From Manhattan’s majestic Whitney to the vibrant Broad in downtown Los Angeles, art museums across the country are moving into new homes worthy of the collections they hold. Now you can add LA’s Petersen Automotive Museum to the list. When the institution decided it was time to revamp its space, it already had one of the most lust-worthy (and valuable) car collections of any nonprofit museum in the world, with Hollywood legend Steve McQueen’s 1956 Jaguar XKSS and sculptural classics like the 1936 Bugatti Type 57SC Atlantic Coupe, on loan from the Mullin Automotive Museum (Ralph Lauren owns the only other model, the 1938), not to mention BMWs painted by greats like Alexander Calder and David Hockney. The inventory was impeccable—the trick was giving the exterior some added curb appeal.That’s where New York–based architecture firm Kohn Pedersen Fox stepped in. They toured car meccas like Munich’s BMW Museum and Museo Ferrari, in Maranello, Italy; took in the stable of gems at the Petersen itself; and then began an 18-month, $90 million overhaul. This past December, the museum reopened with a new look that injects some much-needed energy to LA’s Museum Row. The façade features undulating, stainless steel ribbons inspired by the collection inside—like a 1950s car grille by way of Dalí and an eight-lane expressway seen at light speed. The ribbons are backed with aluminum that’s been painted racing red—but can appear to glow any color thanks to a high-tech LED illumination system. All to help animate the original building within: a modest midcentury marvel designed by Welton Becket, the man behind the Capitol Records Building and the Beverly Hilton hotel.
“The idea was that if we could wrap the building in ribbons and give the ribbons form, shape, and movement, that it could represent the idea of motion and speed,” says Kohn Pedersen Fox founding partner Eugene Kohn, who developed the concept with his firm’s design principal Trent Tesch. “It’s one of the few museums where you can put something on the exterior that really expresses the interior. You’re never going to put a painting on the exterior of a fine-art museum.”
It’s an eye-catching approach that’s garnered plenty of interest. International style bibles such as Architectural Digest and Wallpaper* have both praised the renovation, and location scouts and Instagrammers alike have made it a coveted spot for editorial and amateur photo shoots. While there are some detractors (one dubbed it “the Edsel of architecture”), Kohn is unapologetic in his approach. “It really fits the spirit of LA—the lights, the color, the motion,” he says. “Wilshire is a car street. As you move by this building in a car, you see it differently.”But the real measure of success is whether that design draws patrons inside—once you’re there, the exterior fades away into a sea of beautiful machinery. Founded in 1994 by Robert E. Petersen, the publishing savant behind the launches of Hot Rod and Motor Trend, the museum’s collection has grown significantly in the past two decades. “Petersen started buying some cars, some great and some shit, depending on who he was talking to that day,” said museum board member Bruce Meyer, as we toured past the Petersen’s 1925 “Round Door” Rolls-Royce Phantom in the redesigned lobby. “But some of the prettiest cars we have here were his. He just loved the action.”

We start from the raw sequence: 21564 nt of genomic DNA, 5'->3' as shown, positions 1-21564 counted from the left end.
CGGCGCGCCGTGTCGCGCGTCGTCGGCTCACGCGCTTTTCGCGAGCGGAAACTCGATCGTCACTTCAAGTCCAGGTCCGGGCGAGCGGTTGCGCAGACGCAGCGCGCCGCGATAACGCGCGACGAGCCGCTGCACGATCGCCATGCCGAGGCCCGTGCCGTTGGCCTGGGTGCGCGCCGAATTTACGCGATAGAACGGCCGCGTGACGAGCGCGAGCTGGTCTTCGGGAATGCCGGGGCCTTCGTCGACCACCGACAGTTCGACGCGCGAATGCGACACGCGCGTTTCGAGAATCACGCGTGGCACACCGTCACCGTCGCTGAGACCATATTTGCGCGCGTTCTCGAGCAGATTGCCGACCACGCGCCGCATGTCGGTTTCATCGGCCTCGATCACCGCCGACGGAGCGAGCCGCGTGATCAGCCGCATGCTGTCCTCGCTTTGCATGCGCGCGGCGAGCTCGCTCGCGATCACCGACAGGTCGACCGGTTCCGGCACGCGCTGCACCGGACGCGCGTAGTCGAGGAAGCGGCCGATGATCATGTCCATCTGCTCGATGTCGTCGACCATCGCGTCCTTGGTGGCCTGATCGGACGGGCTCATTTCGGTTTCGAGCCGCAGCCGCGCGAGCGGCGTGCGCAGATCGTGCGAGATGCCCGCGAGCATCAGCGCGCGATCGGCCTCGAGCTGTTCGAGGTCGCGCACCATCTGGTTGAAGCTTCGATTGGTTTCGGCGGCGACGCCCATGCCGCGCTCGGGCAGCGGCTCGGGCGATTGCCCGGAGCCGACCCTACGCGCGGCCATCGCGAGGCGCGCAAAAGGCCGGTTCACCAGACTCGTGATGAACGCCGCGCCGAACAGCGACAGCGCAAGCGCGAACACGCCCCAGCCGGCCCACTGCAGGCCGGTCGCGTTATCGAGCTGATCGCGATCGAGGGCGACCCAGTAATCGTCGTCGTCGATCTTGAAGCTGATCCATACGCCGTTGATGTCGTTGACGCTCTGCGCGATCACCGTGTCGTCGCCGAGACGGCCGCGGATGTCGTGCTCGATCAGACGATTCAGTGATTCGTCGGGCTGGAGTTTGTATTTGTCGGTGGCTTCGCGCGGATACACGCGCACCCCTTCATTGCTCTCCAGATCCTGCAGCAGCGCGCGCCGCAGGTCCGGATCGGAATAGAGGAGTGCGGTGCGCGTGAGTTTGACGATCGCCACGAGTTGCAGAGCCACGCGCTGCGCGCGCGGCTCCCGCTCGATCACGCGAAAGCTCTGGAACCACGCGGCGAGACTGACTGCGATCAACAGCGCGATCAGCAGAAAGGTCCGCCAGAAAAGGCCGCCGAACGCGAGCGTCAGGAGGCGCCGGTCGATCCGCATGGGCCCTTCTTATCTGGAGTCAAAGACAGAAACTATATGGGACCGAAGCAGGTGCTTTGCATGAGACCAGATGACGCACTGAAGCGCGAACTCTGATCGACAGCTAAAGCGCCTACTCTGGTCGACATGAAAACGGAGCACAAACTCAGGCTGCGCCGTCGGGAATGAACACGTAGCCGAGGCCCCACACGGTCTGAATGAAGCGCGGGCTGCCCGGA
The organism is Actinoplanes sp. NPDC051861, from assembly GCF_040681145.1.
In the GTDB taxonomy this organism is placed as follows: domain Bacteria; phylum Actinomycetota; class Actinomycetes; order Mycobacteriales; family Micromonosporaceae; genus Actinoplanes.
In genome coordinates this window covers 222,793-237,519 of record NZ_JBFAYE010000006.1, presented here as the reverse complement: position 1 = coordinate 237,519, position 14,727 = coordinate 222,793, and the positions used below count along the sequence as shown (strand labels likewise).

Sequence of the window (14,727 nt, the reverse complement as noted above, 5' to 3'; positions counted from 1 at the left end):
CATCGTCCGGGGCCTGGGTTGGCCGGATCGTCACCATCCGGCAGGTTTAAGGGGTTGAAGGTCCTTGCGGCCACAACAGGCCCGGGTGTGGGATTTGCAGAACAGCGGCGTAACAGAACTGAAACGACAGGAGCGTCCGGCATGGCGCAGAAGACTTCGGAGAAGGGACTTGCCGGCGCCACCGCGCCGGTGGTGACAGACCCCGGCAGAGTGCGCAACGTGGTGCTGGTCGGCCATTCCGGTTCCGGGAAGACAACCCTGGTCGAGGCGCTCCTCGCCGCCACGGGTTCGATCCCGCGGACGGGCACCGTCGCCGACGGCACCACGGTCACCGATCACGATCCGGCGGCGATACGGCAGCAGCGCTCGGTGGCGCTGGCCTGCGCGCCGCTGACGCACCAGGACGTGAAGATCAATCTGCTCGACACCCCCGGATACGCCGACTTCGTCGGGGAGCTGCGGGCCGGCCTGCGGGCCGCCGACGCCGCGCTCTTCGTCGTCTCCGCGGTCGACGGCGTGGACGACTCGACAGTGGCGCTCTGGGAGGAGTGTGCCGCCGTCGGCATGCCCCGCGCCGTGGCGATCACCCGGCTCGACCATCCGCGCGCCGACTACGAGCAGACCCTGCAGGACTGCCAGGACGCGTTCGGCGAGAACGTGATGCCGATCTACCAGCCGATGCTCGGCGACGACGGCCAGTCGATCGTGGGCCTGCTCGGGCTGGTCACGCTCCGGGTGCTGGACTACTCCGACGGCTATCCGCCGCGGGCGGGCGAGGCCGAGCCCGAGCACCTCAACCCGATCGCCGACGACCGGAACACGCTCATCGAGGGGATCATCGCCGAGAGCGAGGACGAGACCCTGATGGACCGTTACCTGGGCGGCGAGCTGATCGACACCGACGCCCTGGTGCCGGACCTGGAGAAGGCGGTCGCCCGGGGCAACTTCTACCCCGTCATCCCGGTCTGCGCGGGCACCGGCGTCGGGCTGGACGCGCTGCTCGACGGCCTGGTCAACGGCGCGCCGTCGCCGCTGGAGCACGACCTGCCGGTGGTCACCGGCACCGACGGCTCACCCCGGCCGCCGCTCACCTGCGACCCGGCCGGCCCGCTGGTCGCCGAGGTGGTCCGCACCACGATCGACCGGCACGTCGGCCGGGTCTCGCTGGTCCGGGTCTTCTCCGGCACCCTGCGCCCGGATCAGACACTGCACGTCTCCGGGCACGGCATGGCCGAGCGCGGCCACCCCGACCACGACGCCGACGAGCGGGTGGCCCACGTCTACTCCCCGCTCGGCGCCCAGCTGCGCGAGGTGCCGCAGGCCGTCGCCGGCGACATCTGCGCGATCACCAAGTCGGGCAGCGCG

Today, the action is meticulously curated: Each of three expanded, higher-ceilinged exhibition floors has its own theme. Start at the top with the third floor (theme: history), where the Hollywood gallery highlights icons like Elvis’ bullet-riddled 1971 De Tomaso Pantera (he shot it when it refused to start), the supercharged 1989 Batmobile, and Roscoe “Fatty” Arbuckle’s 1914 Renault Type EF. On the industry-themed second floor, there’s a room devoted to racing filled with famous Porsches, a row of immersive Forza Motorsport for Xbox driving simulators, and an elegant exhibition on the rarest silver automobiles in history—from a 1937 Horch 857 Sport Cabriolet to a 1957 Ferrari 625/250 Testa Rossa on loan from Meyer’s own collection. The first floor is devoted to artistry, currently represented by auto illustration, two BMW art cars, and a magnificent Rolling Sculpture exhibition featuring, among other makes, some of the finest Bugattis ever produced.With more than 120 cars on display and 136 more hidden away in the vault, ready to take their space on the museum’s floor, visitors to the Petersen can expect fresh exhibits by their next trip. And while the stock may change, the updated museum is set to become a Los Angeles landmark—just look for the steel ribbons racing down Miracle Mile.
- © David Zaitz Photography
- All photos courtesy of the Petersen Automotive Museum